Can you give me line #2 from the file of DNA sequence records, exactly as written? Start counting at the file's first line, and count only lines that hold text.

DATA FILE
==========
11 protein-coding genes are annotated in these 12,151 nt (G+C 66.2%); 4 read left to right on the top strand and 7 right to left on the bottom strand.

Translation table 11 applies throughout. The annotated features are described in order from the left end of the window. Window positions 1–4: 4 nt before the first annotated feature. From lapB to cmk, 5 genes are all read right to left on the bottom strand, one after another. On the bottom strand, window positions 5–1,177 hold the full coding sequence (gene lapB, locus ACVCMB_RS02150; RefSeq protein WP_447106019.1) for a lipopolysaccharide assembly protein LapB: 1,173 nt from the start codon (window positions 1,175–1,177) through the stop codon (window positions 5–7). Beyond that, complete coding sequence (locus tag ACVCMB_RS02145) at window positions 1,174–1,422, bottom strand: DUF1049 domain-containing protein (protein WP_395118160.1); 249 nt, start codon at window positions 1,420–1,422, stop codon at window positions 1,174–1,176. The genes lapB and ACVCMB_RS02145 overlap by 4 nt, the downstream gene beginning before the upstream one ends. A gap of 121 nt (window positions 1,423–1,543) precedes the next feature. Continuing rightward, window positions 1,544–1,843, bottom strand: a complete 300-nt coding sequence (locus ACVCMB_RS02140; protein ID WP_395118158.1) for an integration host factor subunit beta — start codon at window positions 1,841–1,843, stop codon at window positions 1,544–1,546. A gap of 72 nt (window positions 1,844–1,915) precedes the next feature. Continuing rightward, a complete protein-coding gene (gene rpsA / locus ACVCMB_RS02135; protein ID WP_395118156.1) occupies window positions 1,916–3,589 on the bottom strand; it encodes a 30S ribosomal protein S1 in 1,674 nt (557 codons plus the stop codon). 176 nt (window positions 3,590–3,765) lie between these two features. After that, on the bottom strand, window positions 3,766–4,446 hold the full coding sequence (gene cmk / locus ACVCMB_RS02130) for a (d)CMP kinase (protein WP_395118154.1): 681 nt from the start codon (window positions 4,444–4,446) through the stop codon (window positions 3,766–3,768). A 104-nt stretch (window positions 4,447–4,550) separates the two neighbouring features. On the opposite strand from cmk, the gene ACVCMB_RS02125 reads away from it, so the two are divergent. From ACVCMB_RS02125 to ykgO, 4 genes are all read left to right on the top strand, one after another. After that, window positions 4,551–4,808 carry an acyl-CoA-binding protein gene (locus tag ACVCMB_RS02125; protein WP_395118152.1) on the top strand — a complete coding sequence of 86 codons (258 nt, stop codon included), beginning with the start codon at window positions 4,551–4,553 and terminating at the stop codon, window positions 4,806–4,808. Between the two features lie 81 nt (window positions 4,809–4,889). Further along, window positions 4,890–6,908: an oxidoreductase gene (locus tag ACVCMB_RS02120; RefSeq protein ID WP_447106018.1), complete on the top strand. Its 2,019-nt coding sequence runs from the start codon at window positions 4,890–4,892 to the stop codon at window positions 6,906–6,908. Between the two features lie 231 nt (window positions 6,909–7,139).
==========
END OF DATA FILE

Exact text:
Translation table 11 applies throughout. The annotated features are described in order from the left end of the window. Window positions 1–4: 4 nt before the first annotated feature. From lapB to cmk, 5 genes are all read right to left on the bottom strand, one after another. On the bottom strand, window positions 5–1,177 hold the full coding sequence (gene lapB, locus ACVCMB_RS02150; RefSeq protein WP_447106019.1) for a lipopolysaccharide assembly protein LapB: 1,173 nt from the start codon (window positions 1,175–1,177) through the stop codon (window positions 5–7). Beyond that, complete coding sequence (locus tag ACVCMB_RS02145) at window positions 1,174–1,422, bottom strand: DUF1049 domain-containing protein (protein WP_395118160.1); 249 nt, start codon at window positions 1,420–1,422, stop codon at window positions 1,174–1,176. The genes lapB and ACVCMB_RS02145 overlap by 4 nt, the downstream gene beginning before the upstream one ends. A gap of 121 nt (window positions 1,423–1,543) precedes the next feature. Continuing rightward, window positions 1,544–1,843, bottom strand: a complete 300-nt coding sequence (locus ACVCMB_RS02140; protein ID WP_395118158.1) for an integration host factor subunit beta — start codon at window positions 1,841–1,843, stop codon at window positions 1,544–1,546. A gap of 72 nt (window positions 1,844–1,915) precedes the next feature. Continuing rightward, a complete protein-coding gene (gene rpsA / locus ACVCMB_RS02135; protein ID WP_395118156.1) occupies window positions 1,916–3,589 on the bottom strand; it encodes a 30S ribosomal protein S1 in 1,674 nt (557 codons plus the stop codon). 176 nt (window positions 3,590–3,765) lie between these two features. After that, on the bottom strand, window positions 3,766–4,446 hold the full coding sequence (gene cmk / locus ACVCMB_RS02130) for a (d)CMP kinase (protein WP_395118154.1): 681 nt from the start codon (window positions 4,444–4,446) through the stop codon (window positions 3,766–3,768). A 104-nt stretch (window positions 4,447–4,550) separates the two neighbouring features. On the opposite strand from cmk, the gene ACVCMB_RS02125 reads away from it, so the two are divergent. From ACVCMB_RS02125 to ykgO, 4 genes are all read left to right on the top strand, one after another. After that, window positions 4,551–4,808 carry an acyl-CoA-binding protein gene (locus tag ACVCMB_RS02125; protein WP_395118152.1) on the top strand — a complete coding sequence of 86 codons (258 nt, stop codon included), beginning with the start codon at window positions 4,551–4,553 and terminating at the stop codon, window positions 4,806–4,808. Between the two features lie 81 nt (window positions 4,809–4,889). Further along, window positions 4,890–6,908: an oxidoreductase gene (locus tag ACVCMB_RS02120; RefSeq protein ID WP_447106018.1), complete on the top strand. Its 2,019-nt coding sequence runs from the start codon at window positions 4,890–4,892 to the stop codon at window positions 6,906–6,908. Between the two features lie 231 nt (window positions 6,909–7,139).